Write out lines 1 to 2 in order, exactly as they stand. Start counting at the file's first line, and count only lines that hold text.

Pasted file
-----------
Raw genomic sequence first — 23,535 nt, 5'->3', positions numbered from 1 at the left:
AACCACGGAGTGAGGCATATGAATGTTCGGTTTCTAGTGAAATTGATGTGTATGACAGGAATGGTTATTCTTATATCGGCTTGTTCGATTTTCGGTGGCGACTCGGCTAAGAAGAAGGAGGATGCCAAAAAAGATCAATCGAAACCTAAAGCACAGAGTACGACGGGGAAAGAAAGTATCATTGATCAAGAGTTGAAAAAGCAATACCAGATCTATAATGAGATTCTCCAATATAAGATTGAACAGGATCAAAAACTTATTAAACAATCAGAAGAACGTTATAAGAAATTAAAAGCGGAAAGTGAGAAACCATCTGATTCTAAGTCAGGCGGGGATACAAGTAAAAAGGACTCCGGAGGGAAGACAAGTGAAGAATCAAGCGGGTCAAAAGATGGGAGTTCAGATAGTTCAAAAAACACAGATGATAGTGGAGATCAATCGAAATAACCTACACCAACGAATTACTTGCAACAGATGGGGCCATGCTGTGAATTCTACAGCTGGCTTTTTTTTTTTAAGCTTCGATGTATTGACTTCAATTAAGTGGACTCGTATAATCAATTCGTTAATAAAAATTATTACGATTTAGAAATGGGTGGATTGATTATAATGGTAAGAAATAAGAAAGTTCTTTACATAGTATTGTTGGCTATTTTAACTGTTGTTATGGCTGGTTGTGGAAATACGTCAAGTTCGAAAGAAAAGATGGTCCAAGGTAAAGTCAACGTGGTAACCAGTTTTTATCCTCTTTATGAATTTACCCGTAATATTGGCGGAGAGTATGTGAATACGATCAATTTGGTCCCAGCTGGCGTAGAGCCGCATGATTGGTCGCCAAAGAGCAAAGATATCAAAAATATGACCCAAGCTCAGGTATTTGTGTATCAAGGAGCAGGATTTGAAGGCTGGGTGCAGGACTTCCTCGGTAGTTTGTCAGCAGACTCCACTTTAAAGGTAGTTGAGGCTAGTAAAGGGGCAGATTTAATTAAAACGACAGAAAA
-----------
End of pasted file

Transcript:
Raw genomic sequence first — 23,535 nt, 5'->3', positions numbered from 1 at the left:
AACCACGGAGTGAGGCATATGAATGTTCGGTTTCTAGTGAAATTGATGTGTATGACAGGAATGGTTATTCTTATATCGGCTTGTTCGATTTTCGGTGGCGACTCGGCTAAGAAGAAGGAGGATGCCAAAAAAGATCAATCGAAACCTAAAGCACAGAGTACGACGGGGAAAGAAAGTATCATTGATCAAGAGTTGAAAAAGCAATACCAGATCTATAATGAGATTCTCCAATATAAGATTGAACAGGATCAAAAACTTATTAAACAATCAGAAGAACGTTATAAGAAATTAAAAGCGGAAAGTGAGAAACCATCTGATTCTAAGTCAGGCGGGGATACAAGTAAAAAGGACTCCGGAGGGAAGACAAGTGAAGAATCAAGCGGGTCAAAAGATGGGAGTTCAGATAGTTCAAAAAACACAGATGATAGTGGAGATCAATCGAAATAACCTACACCAACGAATTACTTGCAACAGATGGGGCCATGCTGTGAATTCTACAGCTGGCTTTTTTTTTTTAAGCTTCGATGTATTGACTTCAATTAAGTGGACTCGTATAATCAATTCGTTAATAAAAATTATTACGATTTAGAAATGGGTGGATTGATTATAATGGTAAGAAATAAGAAAGTTCTTTACATAGTATTGTTGGCTATTTTAACTGTTGTTATGGCTGGTTGTGGAAATACGTCAAGTTCGAAAGAAAAGATGGTCCAAGGTAAAGTCAACGTGGTAACCAGTTTTTATCCTCTTTATGAATTTACCCGTAATATTGGCGGAGAGTATGTGAATACGATCAATTTGGTCCCAGCTGGCGTAGAGCCGCATGATTGGTCGCCAAAGAGCAAAGATATCAAAAATATGACCCAAGCTCAGGTATTTGTGTATCAAGGAGCAGGATTTGAAGGCTGGGTGCAGGACTTCCTCGGTAGTTTGTCAGCAGACTCCACTTTAAAGGTAGTTGAGGCTAGTAAAGGGGCAGATTTAATTAAAACGACAGAAAA